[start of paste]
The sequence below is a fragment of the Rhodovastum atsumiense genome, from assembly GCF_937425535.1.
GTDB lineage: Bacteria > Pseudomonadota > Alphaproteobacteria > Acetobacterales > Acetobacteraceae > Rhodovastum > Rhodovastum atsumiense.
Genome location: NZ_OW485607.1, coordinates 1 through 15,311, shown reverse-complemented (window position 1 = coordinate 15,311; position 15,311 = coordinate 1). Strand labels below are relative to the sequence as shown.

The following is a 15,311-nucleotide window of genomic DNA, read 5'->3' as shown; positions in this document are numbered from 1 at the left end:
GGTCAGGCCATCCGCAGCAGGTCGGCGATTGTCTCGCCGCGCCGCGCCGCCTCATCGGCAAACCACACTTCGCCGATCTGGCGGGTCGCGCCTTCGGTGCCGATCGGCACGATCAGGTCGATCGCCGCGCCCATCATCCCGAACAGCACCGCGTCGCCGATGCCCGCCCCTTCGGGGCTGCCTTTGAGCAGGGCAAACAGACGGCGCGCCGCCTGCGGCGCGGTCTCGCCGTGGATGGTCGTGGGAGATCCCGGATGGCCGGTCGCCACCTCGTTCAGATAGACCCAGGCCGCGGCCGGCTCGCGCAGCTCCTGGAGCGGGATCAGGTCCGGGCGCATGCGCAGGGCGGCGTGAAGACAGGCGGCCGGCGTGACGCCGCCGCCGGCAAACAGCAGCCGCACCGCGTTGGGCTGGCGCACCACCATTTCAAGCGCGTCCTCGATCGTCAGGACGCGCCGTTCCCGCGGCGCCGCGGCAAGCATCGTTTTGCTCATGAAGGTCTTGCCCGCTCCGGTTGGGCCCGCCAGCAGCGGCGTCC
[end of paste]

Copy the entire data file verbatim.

The sequence below is a fragment of the Rhodovastum atsumiense genome, from assembly GCF_937425535.1.
GTDB lineage: Bacteria > Pseudomonadota > Alphaproteobacteria > Acetobacterales > Acetobacteraceae > Rhodovastum > Rhodovastum atsumiense.
Genome location: NZ_OW485607.1, coordinates 1 through 15,311, shown reverse-complemented (window position 1 = coordinate 15,311; position 15,311 = coordinate 1). Strand labels below are relative to the sequence as shown.

The following is a 15,311-nucleotide window of genomic DNA, read 5'->3' as shown; positions in this document are numbered from 1 at the left end:
GGTCAGGCCATCCGCAGCAGGTCGGCGATTGTCTCGCCGCGCCGCGCCGCCTCATCGGCAAACCACACTTCGCCGATCTGGCGGGTCGCGCCTTCGGTGCCGATCGGCACGATCAGGTCGATCGCCGCGCCCATCATCCCGAACAGCACCGCGTCGCCGATGCCCGCCCCTTCGGGGCTGCCTTTGAGCAGGGCAAACAGACGGCGCGCCGCCTGCGGCGCGGTCTCGCCGTGGATGGTCGTGGGAGATCCCGGATGGCCGGTCGCCACCTCGTTCAGATAGACCCAGGCCGCGGCCGGCTCGCGCAGCTCCTGGAGCGGGATCAGGTCCGGGCGCATGCGCAGGGCGGCGTGAAGACAGGCGGCCGGCGTGACGCCGCCGCCGGCAAACAGCAGCCGCACCGCGTTGGGCTGGCGCACCACCATTTCAAGCGCGTCCTCGATCGTCAGGACGCGCCGTTCCCGCGGCGCCGCGGCAAGCATCGTTTTGCTCATGAAGGTCTTGCCCGCTCCGGTTGGGCCCGCCAGCAGCGGCGTCC